Great Expectations – The Risks of Exceeding Expectations and How to Manage Them
When working for your clients, customers, team, manager etc, exceeding their expectations sounds like exactly what you should be doing; but not necessarily. Let me explain the risks of exceeding expectations and how to manage them for success.
Take Apple as an example. They have recently launched the iPhone 7 with no headphone jack; an approach they claim is giving customers something they don’t know they need (headphones without the use of a 3.5mm jack). They have said that it takes courage to give you this future today and you’ll soon live with this new wireless audio standard and question why you even needed the old headphone jack.
And just look at the reaction! Lots of people hate the idea. Time will tell if it’s the right decision or not but the vast majority of people are, as yet, not along for the ride. They don’t agree with Apple’s version of ‘what they didn’t know that they needed’.
So should you just give them what they want? Possibly not. Otherwise, we would never have the iPod in the first place or the iPhone, you may still be using flopping discs and CD drives. We may be satisfied but hardly blown away.
So there is a dichotomy between delivering more than just what we say we want (exceeding our expectations) without gong so far that we can’t buy into the radical new idea being offered. (Another classic example is the Sinclair C5, look it up if you need to).
The Expectation Sweet Spot
There is a middle ground between what someone wants and what they don’t yet know that they need. But its a tricky area in the middle to get right, but one where great ideas, products and solutions lie.Between what someone wants & what they don't yet know they need, lie great ideas. Click To Tweet
Lets look at each of the two approaches before highlighting the benefits of the sweet spot.
1. Give them what they want!
Generally people are happy with this, it scratches their itch and they feel ‘satisfied’. But satisfied isn’t enough in many cases. It leads to questions like; is there something better out there? is there something still not addressed by this solution? It can create subtle but nagging doubts in your customer or manager.
2. Give them what they don’t know they need!
A wonderful solution where you give them more value than they asked for and expected. But that value is only realised if people adopt and implement it. The best idea in the world is only the best idea if it is used.The best idea in the world is only the best idea if it is used. Click To Tweet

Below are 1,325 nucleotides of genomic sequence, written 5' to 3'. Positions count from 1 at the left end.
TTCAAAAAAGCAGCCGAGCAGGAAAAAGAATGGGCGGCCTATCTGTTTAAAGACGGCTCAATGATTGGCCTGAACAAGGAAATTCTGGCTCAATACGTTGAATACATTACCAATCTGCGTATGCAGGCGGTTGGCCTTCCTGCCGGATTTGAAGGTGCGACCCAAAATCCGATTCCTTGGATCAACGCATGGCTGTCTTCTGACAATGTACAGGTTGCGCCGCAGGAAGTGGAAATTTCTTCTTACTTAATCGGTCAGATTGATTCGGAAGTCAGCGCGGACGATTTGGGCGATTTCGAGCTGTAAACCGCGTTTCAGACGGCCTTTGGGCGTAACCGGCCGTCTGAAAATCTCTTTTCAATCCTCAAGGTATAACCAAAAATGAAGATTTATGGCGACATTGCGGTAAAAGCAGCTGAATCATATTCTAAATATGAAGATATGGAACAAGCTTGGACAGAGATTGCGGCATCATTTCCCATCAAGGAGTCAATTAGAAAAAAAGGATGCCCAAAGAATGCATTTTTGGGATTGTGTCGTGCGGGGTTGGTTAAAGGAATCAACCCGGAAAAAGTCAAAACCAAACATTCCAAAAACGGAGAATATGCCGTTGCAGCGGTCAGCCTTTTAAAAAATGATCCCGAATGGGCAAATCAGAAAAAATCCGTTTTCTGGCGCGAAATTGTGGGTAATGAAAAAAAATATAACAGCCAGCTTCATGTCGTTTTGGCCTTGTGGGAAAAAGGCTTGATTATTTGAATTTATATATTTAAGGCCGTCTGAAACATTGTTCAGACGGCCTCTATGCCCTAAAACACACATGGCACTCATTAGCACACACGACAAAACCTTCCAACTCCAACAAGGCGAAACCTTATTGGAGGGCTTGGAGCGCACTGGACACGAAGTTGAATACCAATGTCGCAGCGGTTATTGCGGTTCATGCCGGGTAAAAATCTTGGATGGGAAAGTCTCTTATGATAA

In most cases, the natural human behaviour is to resist the new idea as change is not a comfortable process. Its fearful and full of perceived risk. Unless the recipient can see the vision, their place in it and that its not going to detriment them, its not an idea they will want to adopt. A further downside is that they will also feel angered that it seems that you didn’t listen to them and give them what they wanted (Option 1).
The Sweet Spot in the Middle
But you can do both if you plan carefully. If you can show them that you listened to them but also found ways to expand on their needs and address them with your solution, you can bring them on the journey to acceptance. The personal connection will be there for them as they can see the link between their view of the solution and your new & expanded version. Connecting the dots for them will help break down the barriers accepting the new view and to de-risking it for them in their mind.
This type of solution is engaging, exciting, innovative but pragmatic and much more likely to be accepted. It will allow you to differentiate yourself as a forward thinker who also has a clear understanding of the importance of managing stakeholders.
And your great idea that gets adopted, is a truly successful idea.
I’d love to hear about your successful ideas (and your not so successful ones) and how you engaged your stakeholders in your solutions. Just drop your stories or questions in the comments below. Thanks for reading.